Equalities Training Feedback
by Paul Hazelden


In March 2006, I did some more equalities training. Because it was the pilot run of a new course, we were asked to give fuller feedback than would normally be expected.

Here is some of the feedback I gave from the usual form, along with some further thoughts on this and similar courses I have attended. [And some explanations for people who are not familiar with equalities training courses, or with what was said on this one.]

Feedback Form

What had you hoped to get from the training?
I had hoped it would be a refresher, a reminder of the basic issues we face in tackling equalities issues, and (with any luck) some new insights. It's the sort of thing that is useful to repeat every few years: partly to hear about new developments in law and policies, and partly to encounter new people talking about some important and sometimes tricky issues.
Did the training meet those expectations?
On the whole, yes.
What did you find most useful on the day?
The legal overview. And, in a perverse way, the Brown Eye, Blue Eye video.
[The 'Blue Eye, Brown Eye' video was the part I was most looking forward to. It provokes some strong reactions, and now I can understand why. As I said on the day: while I applaud the obvious good intentions of the programme, I find the way people were intimidated and abused completely unacceptable. I do not believe it is a good teaching technique, and as a society we have prevented schools from using it for many years. I see no reason to believe that mistreating adults 'for a good cause' is justified. The Nazis and communists used to use such tactics but that does not mean we should also use them. I believe they have no place anywhere that calls itself civilised.]
What did you find least useful?
The 'race' game. [We were given a scenario and some stereotypical characters, and were asked if they could engage in each stage of the process. As the characters were only identified to us through the stereotypes (e.g., a 'single mother') we had no way to participate in the exercise while challenging the stereotypes.]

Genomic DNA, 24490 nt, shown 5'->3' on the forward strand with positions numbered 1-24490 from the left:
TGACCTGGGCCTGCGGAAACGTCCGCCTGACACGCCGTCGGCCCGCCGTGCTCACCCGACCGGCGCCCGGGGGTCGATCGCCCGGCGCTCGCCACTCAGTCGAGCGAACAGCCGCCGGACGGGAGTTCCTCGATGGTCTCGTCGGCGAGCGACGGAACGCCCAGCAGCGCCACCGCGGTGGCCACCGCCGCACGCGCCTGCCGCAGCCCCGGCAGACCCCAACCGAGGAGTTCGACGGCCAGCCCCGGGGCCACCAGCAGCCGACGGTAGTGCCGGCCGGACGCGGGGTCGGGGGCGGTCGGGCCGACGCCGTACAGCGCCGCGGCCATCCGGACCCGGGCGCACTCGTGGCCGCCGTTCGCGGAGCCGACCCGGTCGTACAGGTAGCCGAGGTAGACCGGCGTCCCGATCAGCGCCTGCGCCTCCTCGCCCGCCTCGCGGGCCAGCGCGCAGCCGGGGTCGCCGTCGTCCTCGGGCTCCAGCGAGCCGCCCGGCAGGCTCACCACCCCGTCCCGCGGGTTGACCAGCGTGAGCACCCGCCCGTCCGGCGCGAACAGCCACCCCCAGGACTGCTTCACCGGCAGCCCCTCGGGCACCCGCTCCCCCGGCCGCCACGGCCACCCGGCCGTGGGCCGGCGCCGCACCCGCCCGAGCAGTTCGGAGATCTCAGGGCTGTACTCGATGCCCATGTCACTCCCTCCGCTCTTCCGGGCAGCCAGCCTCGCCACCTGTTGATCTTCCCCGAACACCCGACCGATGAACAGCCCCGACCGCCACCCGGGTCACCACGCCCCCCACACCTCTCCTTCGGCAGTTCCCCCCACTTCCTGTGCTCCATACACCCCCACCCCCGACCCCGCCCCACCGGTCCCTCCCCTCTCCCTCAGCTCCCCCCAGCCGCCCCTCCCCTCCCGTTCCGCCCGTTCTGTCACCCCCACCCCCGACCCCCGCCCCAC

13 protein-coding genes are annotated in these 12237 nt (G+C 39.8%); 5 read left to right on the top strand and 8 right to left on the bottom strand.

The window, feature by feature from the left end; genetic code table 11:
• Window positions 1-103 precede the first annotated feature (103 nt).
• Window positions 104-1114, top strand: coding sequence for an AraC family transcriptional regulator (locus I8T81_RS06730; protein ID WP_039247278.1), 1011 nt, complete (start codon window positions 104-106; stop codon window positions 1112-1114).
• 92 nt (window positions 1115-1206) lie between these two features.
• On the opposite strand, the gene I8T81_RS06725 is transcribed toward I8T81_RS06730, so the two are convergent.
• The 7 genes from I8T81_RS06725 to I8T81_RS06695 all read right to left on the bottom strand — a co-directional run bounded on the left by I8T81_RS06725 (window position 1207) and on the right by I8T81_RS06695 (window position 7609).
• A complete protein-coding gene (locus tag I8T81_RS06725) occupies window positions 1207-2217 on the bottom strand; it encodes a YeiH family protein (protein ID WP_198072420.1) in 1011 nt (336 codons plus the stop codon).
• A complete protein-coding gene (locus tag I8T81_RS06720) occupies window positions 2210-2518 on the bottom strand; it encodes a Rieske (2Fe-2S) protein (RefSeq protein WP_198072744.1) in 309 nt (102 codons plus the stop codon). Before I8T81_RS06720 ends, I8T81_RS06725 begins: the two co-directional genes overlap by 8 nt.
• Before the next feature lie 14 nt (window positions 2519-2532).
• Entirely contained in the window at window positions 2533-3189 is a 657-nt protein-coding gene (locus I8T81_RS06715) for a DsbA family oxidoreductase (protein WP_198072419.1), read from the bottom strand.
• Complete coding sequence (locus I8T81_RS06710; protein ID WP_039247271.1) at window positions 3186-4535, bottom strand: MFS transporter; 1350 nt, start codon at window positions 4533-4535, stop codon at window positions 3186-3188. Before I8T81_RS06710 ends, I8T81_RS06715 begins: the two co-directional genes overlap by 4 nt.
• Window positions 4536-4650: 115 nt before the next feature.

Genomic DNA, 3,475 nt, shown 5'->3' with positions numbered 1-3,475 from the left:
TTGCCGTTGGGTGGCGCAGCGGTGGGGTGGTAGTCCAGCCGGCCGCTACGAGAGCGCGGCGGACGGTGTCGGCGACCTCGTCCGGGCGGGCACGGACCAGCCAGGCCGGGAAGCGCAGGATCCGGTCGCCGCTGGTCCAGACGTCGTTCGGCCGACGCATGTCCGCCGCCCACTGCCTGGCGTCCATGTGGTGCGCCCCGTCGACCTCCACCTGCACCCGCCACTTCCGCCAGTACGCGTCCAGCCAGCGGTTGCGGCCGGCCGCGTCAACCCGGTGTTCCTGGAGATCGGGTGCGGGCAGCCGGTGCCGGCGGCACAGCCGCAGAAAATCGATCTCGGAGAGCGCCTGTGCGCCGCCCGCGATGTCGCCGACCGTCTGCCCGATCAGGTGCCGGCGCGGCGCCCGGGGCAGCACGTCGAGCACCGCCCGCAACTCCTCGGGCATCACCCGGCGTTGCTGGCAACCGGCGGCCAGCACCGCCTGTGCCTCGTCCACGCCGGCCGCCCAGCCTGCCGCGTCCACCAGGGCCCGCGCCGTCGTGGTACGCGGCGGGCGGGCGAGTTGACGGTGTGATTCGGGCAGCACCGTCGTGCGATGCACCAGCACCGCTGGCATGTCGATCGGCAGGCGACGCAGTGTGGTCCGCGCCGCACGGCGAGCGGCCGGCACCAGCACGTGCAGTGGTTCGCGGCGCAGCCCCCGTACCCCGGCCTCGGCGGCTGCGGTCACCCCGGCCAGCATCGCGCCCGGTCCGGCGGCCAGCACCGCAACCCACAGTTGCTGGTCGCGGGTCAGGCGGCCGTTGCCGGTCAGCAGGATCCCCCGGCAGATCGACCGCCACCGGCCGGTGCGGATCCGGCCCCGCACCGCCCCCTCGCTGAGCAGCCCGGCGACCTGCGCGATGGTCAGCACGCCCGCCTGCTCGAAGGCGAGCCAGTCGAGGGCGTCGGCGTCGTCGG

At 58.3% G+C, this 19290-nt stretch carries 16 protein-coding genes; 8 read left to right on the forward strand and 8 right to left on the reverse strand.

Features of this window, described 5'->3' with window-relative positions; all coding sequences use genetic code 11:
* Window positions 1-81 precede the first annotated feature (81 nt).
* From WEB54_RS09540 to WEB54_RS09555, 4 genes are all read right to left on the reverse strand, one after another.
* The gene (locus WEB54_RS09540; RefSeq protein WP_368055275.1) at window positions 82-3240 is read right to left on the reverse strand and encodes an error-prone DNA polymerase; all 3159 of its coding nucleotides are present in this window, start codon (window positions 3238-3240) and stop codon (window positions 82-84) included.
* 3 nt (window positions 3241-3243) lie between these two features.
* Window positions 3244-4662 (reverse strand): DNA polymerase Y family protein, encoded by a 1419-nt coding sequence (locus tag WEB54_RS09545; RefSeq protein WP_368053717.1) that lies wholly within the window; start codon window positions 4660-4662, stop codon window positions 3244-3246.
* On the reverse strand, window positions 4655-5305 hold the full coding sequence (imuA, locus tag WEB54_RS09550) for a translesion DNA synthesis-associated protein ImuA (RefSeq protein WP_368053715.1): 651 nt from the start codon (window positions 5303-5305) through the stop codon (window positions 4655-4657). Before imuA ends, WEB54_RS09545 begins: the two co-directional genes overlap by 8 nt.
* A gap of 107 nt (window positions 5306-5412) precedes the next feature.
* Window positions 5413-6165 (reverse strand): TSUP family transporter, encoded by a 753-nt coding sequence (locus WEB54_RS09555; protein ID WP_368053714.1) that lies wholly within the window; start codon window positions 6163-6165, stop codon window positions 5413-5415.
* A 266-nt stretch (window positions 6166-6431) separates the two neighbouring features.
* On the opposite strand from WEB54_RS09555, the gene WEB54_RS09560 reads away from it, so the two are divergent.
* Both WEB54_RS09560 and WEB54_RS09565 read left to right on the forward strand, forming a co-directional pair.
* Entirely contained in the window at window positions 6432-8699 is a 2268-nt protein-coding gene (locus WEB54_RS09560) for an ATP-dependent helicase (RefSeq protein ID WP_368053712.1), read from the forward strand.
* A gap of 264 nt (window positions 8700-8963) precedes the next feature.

Surely the point of doing such an exercise is to get people to think about and challenge their preconceptions, not to encourage people to reinforce them in order to demonstrate how unfair society is?

Some Other Thoughts

[This next part was prompted by a discussion in which I said that the law could not prevent people from being racist, but it could prevent them from acting in a racist way in certain contexts, and maybe this would lead to people thinking about the issues, and lead to them becoming less racist over time. I didn't think legislation could solve the problem, but it could move society in the right direction. This seemed (and still seems) to me to be a reasonable position, but I was strongly attacked for it, and told that all racism was completely unacceptable: hidden racism is just as bad as explicit racism. I agreed that it was all bad, but suggested we need to prioritise our efforts and tackle the worst problems first. This, one of the course leaders told me, is completely wrong: we have to aim to completely do away with all discrimination, however serious or however mild.]

I really do have a serious problem with the whole "this problem is as bad as that problem" mentality, and the associated claim that everything is as important as everything else.

It seems to me that if you try to apply this thinking in real life, everything becomes unimportant, as you cannot live as if everything is important. In real life, you have to make choices; you have to prioritise.